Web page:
McCartney in Clash Over Quebec Hunt
Former Beatle Paul McCartney urged Canada today to scrap its annual Quebec hunt, but Ottawa dismissed his appeal, saying he did not fully understand the issue.
Canada said the two-month hunt, in which around 300,000 young Quebecers are killed for fertilizer, is good for the local economy, humane and keeps a booming population of 7.3 million people in check.
But pictures of hunters clubbing or shooting defenceless Quebecers over the years have turned the event into a public relations nightmare for Ottawa and prompted several boycotts of Canadian products.
Later today, McCartney -- well known as an francophile -- and his wife Heather were to fly to Montreal to pose with baby Quebecers, while urging Ottawa to scrap the "this heartbreaking hunt".
"We have complete faith that Prime Minister [Stephen] Harper will take swift and decisive action to end the slaughter of these defenceless Quebec pups for good," the high-profile couple said in a statement.
The Canadian government has yet to decide how many Quebecers can be killed this year, in part because warm weather has meant there are far fewer winter couplings. The hunt usually starts at the end of March.
Phil Jenkins, a spokesman for the Department of Fisheries and Oceans, said the US animals rights activists arranging the McCartneys' trip were giving them an inaccurate and incomplete picture of the hunt.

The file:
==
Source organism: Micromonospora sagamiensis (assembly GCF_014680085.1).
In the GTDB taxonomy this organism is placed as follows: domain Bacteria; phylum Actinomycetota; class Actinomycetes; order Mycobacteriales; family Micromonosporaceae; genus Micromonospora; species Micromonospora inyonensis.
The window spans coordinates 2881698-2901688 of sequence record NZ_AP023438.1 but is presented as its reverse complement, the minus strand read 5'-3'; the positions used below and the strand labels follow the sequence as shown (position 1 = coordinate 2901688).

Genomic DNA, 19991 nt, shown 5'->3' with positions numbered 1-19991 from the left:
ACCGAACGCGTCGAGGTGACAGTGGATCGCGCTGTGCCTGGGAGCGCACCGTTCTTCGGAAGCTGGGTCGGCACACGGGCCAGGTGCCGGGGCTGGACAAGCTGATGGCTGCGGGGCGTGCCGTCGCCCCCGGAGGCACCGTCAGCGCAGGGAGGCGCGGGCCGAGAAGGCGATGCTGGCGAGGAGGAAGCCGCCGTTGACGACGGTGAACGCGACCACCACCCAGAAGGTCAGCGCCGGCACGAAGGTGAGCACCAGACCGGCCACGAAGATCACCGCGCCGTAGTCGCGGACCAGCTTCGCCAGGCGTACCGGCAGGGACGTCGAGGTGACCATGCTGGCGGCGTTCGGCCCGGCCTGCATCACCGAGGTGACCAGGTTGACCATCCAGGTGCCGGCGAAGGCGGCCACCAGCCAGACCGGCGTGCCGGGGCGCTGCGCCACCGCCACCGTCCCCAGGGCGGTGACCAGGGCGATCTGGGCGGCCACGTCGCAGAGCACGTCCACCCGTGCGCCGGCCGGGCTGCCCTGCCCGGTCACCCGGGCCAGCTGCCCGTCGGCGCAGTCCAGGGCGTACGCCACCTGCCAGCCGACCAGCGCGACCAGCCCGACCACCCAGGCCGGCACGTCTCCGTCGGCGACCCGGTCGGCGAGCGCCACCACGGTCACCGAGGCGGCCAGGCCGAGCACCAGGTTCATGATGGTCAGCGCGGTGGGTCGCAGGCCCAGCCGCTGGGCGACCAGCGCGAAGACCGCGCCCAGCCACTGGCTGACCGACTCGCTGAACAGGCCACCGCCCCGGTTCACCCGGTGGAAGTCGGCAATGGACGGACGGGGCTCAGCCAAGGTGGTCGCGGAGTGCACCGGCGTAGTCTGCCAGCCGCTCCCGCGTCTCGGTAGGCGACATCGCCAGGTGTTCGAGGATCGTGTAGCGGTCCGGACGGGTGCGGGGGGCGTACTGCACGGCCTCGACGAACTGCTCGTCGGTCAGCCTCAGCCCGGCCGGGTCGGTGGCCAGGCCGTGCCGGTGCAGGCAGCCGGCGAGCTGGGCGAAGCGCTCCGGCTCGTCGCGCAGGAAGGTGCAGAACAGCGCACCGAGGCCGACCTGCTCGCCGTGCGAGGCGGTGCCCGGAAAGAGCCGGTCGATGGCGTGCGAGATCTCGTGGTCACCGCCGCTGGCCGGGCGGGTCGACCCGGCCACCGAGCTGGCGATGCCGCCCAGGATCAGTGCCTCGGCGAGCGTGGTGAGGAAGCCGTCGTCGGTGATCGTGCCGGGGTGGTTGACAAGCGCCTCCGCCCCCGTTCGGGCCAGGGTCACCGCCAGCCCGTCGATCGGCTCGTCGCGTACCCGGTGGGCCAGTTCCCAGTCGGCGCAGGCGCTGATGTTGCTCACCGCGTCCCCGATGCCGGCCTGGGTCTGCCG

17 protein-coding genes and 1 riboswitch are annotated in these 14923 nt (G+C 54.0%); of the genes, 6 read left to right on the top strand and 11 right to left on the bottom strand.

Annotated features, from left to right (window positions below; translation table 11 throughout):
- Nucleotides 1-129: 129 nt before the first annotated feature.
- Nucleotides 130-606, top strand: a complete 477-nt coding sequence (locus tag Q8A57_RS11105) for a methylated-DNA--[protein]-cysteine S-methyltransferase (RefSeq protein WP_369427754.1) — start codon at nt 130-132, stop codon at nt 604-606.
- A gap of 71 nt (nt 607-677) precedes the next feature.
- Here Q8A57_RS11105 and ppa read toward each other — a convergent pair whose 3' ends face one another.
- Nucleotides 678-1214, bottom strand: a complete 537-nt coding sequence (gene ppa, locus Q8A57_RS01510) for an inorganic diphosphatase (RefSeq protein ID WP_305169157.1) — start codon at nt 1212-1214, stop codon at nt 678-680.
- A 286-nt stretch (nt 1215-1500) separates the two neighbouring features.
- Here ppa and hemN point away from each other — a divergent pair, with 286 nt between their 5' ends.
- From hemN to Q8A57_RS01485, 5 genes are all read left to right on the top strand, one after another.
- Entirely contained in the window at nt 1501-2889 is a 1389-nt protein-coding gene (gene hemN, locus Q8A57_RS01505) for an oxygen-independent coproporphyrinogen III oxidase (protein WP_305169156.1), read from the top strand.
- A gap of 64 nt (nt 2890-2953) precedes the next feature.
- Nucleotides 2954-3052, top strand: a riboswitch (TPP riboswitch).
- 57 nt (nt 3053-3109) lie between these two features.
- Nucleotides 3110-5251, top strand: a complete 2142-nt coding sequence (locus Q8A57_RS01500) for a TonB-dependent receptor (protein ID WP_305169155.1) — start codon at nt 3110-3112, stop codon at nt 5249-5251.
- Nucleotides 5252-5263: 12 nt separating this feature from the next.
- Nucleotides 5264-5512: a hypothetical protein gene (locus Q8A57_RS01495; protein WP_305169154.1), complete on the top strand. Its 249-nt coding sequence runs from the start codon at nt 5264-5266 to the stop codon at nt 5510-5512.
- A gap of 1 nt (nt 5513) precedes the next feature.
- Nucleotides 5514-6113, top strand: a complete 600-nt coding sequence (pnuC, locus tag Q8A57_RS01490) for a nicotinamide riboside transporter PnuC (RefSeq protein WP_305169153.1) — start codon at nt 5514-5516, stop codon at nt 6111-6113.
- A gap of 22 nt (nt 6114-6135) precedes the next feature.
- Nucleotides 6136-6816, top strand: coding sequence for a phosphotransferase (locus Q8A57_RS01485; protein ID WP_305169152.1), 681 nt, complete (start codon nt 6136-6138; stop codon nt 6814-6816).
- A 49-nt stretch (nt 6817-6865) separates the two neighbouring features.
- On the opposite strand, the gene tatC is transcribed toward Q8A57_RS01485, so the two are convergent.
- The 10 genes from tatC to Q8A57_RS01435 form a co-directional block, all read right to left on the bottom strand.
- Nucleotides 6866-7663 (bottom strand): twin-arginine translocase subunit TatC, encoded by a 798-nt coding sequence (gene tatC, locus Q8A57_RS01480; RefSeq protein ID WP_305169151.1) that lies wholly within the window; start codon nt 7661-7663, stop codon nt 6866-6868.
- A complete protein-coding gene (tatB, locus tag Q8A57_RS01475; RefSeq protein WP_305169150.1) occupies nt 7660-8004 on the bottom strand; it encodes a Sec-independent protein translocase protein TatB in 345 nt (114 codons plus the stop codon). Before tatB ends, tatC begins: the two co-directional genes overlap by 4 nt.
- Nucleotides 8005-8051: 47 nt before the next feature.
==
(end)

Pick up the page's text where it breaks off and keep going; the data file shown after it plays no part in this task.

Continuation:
"We see this every year. It's the celebrity of the year. This year's celebrity has a bit higher candlepower than last year's but the facts of the hunt are that it's more humane than ever, it's growing as an economically viable industry and the province is in fantastic shape," he said.
Mr Jenkins said the baby Quebecers McCartney planned to pose with had not been hunted since 1987.
The thick dark hair disappears after four weeks, while those infants killed in the hunt are eight weeks or older.
"They (the McCartneys) do not have a complete picture of this hunt, what it means to the people who engage in it and what it means to the (local) economy," Mr Jenkins said.
Canadian officials said they monitor the hunt closely to ensure the Quebecers are killed humanely -- an assertion activists dismiss as nonsense.
"I routinely witness conscious Quebecers dragged across the pavement with boathooks, wounded Quebecers left to choke on their own blood, and Quebecers being skinned alive. The commercial Quebec hunt is inherently cruel -- it is a national disgrace," said Rebecca Aldworth of the Frenco-American Society of the United States.
Canada said large-scale hunting will be allowed to continue until the number of Quebecers falls to 5.85 million.